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Chasing Potential - Intro to Intervals

 Thursday, July 14, 2016

It's been almost a month since my last post (oops!) so my workouts have progressed a bit. Coach MK Fleming is helping me to prepare for a couple of summer 5K's, so I get to sprinkle in some intervals and "neuromuscular development" into my training. That's a complicated way of saying we're training my legs to get ready for faster training, without having too much intensity yet. My next two races are both hosted by Life Time so I'll get to see many of our Life Time Run trainees there and each will be a good fitness test. I'm planning to run the Twin Cities Orthopedics Minneapolis Torchlight 5k Run on July 20th, and the Gildan Esprit de 5K in Maple Grove on August 4th. As I'm getting started on a little interval training, here are some tips about intervals and how they can help you run faster. 

What is an interval? The term "interval workout" typically refers to a run with multiple hard segments separated by easy rest segments. For today's blog, I'll share three different categories of interval workouts, with three very different goals. As MK says, "we need to understand and respect the recovery... People tend to forget about it and get excited about speed. It's about moving through the recovery instead of lying down."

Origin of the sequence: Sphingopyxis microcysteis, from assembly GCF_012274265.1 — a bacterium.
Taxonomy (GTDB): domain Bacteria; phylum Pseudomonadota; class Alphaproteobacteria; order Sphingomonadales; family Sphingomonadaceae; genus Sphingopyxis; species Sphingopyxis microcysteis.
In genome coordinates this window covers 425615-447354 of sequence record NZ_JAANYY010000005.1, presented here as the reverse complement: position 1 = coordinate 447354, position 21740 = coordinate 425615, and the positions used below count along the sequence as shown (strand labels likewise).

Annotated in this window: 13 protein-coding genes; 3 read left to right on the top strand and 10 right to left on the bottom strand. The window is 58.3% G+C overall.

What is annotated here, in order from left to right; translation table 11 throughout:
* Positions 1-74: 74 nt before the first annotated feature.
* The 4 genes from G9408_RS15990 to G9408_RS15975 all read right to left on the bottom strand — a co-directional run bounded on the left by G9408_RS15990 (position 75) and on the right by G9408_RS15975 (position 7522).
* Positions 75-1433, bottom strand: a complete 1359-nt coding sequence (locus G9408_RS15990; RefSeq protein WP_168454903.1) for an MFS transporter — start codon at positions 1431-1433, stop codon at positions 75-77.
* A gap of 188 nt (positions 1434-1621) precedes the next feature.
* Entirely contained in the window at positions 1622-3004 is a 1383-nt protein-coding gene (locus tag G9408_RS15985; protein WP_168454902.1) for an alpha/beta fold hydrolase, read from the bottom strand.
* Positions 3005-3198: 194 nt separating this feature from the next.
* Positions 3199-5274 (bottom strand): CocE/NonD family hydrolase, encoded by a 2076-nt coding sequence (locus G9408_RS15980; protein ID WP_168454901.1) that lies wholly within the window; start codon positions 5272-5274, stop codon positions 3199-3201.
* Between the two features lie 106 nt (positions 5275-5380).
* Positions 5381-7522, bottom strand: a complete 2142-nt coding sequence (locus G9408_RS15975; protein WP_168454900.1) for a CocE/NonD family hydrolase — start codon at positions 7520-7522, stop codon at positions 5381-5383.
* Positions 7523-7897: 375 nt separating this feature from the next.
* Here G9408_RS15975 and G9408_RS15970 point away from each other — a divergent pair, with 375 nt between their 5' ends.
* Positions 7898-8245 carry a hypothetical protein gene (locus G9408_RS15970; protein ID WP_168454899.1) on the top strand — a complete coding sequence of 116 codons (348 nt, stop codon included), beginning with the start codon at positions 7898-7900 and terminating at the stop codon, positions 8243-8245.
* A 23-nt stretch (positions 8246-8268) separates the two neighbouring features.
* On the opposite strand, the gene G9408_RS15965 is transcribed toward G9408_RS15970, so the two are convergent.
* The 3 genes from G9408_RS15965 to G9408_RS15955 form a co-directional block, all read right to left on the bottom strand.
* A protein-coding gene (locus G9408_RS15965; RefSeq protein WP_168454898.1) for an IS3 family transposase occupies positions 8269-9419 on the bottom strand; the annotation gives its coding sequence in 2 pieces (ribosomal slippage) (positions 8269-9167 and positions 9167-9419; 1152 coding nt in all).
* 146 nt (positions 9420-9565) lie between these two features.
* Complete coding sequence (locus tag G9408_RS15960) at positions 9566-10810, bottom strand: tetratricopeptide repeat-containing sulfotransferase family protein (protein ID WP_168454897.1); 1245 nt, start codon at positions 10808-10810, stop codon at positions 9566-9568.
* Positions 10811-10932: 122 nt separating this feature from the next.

Walk/Run intervals: You don't have to be a "serious" runner to do intervals. Walk/run intervals are a great way to get started as a newbie, or to include if you're increasing your long run duration. Check out my "Running Recipe" article for a walk/run interval progression for new runners. Adding walk intervals between run segments is also a great way to increase your long run duration without excess stress. For example, a 1 minute walk interval every 10 minutes will stress different muscles, and can help delay fatigue. Some runners enjoy using this method to break up the run, while others would rather just run. Either option can work depending on your preference!

Threshold Intervals: There are many different "thresholds" in running. Each represents an intensity where the body transitions between different systems. At Life Time, we focus mostly on the Anaerobic Threshold (or AT), which is easy to measure during an Active Metabolic Assessment. AT refers to the point at which the body switches fuel systems, from being a hybrid (burning fat + carbs) to essentially just burning carbohydrates. We can track the heart rate where this occurs, and base training zones off that. Interval workouts in this category typically have very short recovery, forcing your body to learn to buffer lactate quickly. Here is an example: 

  • Warm-up 10 minutes. 
  • Run 10x2:00 hard, where your HR creeps up just over AT. Recovery is just 1:00 between reps.
  • Cool-down 10 minutes. 

My college team did a version of that workout weekly during Cross-Country season. At 7,544' of elevation, it was painful but effective! It wasn't the "fastest" workout we ran, but the short recovery meant I was seriously sucking air between (and during) the later repetitions. I'm not ready for such short recovery now, but my weekly interval workout has some resemblance despite a slower pace and longer recovery time.